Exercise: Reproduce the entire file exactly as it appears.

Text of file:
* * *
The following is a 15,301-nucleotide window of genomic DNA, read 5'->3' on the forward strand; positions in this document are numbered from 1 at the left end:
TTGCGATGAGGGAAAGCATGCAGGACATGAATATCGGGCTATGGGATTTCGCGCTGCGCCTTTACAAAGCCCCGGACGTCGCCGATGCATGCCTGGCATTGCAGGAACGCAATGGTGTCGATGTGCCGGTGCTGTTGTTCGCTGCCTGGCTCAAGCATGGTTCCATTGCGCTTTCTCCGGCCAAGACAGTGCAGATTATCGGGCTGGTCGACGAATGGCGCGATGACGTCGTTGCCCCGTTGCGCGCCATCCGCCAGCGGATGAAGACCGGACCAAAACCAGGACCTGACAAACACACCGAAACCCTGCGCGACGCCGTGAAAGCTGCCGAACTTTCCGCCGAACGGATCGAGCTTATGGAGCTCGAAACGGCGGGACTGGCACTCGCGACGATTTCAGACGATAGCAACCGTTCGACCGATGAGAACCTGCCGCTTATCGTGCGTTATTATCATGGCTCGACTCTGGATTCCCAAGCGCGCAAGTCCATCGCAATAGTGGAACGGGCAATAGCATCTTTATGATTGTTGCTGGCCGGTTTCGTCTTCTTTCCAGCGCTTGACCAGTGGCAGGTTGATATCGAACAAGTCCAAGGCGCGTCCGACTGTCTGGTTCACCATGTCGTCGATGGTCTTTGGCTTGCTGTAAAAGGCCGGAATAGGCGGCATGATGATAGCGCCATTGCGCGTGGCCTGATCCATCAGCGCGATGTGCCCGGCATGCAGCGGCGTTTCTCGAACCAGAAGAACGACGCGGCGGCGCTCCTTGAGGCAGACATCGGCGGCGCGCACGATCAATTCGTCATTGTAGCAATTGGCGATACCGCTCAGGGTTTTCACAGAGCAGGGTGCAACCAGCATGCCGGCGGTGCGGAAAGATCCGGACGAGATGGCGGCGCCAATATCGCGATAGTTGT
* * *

The following is a 15,301-nucleotide window of genomic DNA, read 5'->3' on the forward strand; positions in this document are numbered from 1 at the left end:
TTGCGATGAGGGAAAGCATGCAGGACATGAATATCGGGCTATGGGATTTCGCGCTGCGCCTTTACAAAGCCCCGGACGTCGCCGATGCATGCCTGGCATTGCAGGAACGCAATGGTGTCGATGTGCCGGTGCTGTTGTTCGCTGCCTGGCTCAAGCATGGTTCCATTGCGCTTTCTCCGGCCAAGACAGTGCAGATTATCGGGCTGGTCGACGAATGGCGCGATGACGTCGTTGCCCCGTTGCGCGCCATCCGCCAGCGGATGAAGACCGGACCAAAACCAGGACCTGACAAACACACCGAAACCCTGCGCGACGCCGTGAAAGCTGCCGAACTTTCCGCCGAACGGATCGAGCTTATGGAGCTCGAAACGGCGGGACTGGCACTCGCGACGATTTCAGACGATAGCAACCGTTCGACCGATGAGAACCTGCCGCTTATCGTGCGTTATTATCATGGCTCGACTCTGGATTCCCAAGCGCGCAAGTCCATCGCAATAGTGGAACGGGCAATAGCATCTTTATGATTGTTGCTGGCCGGTTTCGTCTTCTTTCCAGCGCTTGACCAGTGGCAGGTTGATATCGAACAAGTCCAAGGCGCGTCCGACTGTCTGGTTCACCATGTCGTCGATGGTCTTTGGCTTGCTGTAAAAGGCCGGAATAGGCGGCATGATGATAGCGCCATTGCGCGTGGCCTGATCCATCAGCGCGATGTGCCCGGCATGCAGCGGCGTTTCTCGAACCAGAAGAACGACGCGGCGGCGCTCCTTGAGGCAGACATCGGCGGCGCGCACGATCAATTCGTCATTGTAGCAATTGGCGATACCGCTCAGGGTTTTCACAGAGCAGGGTGCAACCAGCATGCCGGCGGTGCGGAAAGATCCGGACGAGATGGCGGCGCCAATATCGCGATAGTTGT